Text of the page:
Thursday, October 28, 2010
Republican Senate Candidate Christine O'Donnell's 2008 primary campaign manager Jonathon Moseley this week offered a $1,000.00 reward to anyone who could find the phrase "separation of church and state" in the Constitution. (Thanks to Carrie Beth Clark for the tip.) The offer comes on the heels of O'Donnell's statement in her debate last week with Democrat Chris Coons that the First Amendment contains no such phrase and requires no such separation.
The phrase, of course, comes from Thomas Jefferson's January 1, 1802, letter to the Danbury Baptist Association in response to that group's address congratulating him on his election as president. The Library of Congress, with the help of the FBI, analyzed Jefferson's handwritten draft of the letter, including Jefferson's edits, and featured the letter in a 1998 exhibit on church and state. The LoC gives us an historical context here. The text of Jefferson's final letter is here; the unedited text is here.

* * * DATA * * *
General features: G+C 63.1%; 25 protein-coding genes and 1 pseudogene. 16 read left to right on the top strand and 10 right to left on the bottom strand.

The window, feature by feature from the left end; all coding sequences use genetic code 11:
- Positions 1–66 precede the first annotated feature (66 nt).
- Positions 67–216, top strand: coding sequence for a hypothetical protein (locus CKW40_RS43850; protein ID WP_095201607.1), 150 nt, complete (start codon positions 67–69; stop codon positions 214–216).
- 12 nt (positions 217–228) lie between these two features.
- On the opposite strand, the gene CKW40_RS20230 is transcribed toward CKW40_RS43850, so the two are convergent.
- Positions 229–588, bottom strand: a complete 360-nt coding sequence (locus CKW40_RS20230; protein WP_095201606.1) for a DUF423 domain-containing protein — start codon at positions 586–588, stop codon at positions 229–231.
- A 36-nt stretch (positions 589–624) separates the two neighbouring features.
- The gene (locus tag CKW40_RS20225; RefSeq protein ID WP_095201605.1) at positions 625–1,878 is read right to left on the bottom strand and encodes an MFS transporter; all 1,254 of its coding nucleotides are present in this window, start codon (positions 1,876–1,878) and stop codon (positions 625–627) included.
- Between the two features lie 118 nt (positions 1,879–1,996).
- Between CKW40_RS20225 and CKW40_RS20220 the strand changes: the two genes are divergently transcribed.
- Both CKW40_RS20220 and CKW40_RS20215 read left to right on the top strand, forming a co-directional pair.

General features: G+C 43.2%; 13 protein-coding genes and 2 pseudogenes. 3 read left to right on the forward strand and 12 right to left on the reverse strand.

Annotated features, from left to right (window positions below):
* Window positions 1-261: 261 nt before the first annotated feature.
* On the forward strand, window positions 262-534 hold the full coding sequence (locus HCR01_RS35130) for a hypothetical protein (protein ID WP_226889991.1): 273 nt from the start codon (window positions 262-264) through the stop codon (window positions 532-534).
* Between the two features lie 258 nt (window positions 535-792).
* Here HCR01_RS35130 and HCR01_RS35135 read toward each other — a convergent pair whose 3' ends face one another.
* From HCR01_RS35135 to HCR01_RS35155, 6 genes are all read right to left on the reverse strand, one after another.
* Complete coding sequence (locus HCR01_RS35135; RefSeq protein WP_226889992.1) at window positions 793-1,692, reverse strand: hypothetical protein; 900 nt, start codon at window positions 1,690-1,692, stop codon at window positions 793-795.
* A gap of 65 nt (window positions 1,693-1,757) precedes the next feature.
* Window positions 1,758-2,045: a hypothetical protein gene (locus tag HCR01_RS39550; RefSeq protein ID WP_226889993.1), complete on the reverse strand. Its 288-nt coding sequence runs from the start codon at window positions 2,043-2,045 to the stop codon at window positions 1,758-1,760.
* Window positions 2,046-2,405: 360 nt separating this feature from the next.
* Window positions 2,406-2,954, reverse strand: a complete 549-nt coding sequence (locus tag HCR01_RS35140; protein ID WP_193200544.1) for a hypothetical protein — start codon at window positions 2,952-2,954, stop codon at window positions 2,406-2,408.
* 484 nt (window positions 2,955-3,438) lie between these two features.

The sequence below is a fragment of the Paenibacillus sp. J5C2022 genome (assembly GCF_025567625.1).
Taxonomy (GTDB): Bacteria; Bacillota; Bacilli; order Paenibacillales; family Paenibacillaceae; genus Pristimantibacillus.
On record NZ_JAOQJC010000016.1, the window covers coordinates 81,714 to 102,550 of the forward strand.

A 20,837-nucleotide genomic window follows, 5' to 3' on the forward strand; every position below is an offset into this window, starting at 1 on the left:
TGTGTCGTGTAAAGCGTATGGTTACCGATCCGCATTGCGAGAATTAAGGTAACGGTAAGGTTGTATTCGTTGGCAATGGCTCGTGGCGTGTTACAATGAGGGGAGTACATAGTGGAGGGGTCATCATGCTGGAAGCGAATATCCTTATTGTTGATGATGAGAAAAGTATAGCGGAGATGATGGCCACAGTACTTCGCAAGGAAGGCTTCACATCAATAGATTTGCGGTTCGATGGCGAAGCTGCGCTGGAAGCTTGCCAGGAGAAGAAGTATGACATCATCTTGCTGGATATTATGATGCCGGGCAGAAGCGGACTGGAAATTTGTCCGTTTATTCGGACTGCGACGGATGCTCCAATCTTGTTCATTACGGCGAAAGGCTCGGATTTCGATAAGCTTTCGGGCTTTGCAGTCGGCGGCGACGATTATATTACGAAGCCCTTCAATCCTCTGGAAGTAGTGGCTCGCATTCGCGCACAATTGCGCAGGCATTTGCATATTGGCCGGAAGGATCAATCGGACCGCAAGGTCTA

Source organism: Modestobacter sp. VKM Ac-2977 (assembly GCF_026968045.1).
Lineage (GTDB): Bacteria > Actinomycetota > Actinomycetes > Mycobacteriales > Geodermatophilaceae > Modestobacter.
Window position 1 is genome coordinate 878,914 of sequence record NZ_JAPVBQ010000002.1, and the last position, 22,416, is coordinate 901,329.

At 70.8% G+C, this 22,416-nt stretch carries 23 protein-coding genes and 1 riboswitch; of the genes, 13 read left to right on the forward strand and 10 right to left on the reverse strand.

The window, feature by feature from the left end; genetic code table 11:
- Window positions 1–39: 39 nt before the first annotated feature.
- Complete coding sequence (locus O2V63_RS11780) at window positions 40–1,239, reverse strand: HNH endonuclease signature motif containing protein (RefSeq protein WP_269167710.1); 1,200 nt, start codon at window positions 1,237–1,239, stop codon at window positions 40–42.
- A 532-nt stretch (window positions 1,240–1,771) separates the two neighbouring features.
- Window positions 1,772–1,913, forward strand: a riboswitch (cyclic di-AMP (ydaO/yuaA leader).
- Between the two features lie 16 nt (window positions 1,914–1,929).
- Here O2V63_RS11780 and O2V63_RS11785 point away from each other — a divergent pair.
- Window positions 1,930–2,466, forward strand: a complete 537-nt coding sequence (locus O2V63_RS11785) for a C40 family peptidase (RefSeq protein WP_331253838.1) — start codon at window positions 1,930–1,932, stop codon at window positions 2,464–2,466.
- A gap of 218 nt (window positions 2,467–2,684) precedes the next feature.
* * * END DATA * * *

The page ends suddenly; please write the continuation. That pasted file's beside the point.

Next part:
From the LoC:
Jefferson revealed that he hoped to accomplish two things by replying to the Danbury Baptists. One was to issue a "condemnation of the alliance between church and state." This he accomplished in the first, printed, part of the draft. Jefferson's strictures on church-state entanglement were little more than rewarmed phrases and ideas from his Statutes Establishing Religious Freedom (1786) and from other, similar statements. To needle his political opponents, Jefferson paraphrased a passage, that "the legitimate powers of government extent to . . . acts only" and not to opinions, from the Notes on the State of Virginia, which the Federalists had shamelessly distorted in the election of 1800 in an effort to stigmatize him as an atheist. So politicized had church-state issues become by 1802 that Jefferson . . . considered the articulation of his views on the subject, in messages like the Danbury Baptist letter, as ways to fix his supporters' "political tenets."
Here's what Moseley had to say:
Jefferson was not in the Constitutional Convention that wrote the U.S. Constitution. . . . Jefferson was also not a member of the first U.S. Congress that wrote the Bill of Rights, either. . . .
The law clerks over in the U.S. Supreme Court should stop reading people's letters and re-read the U.S. Constitution itself.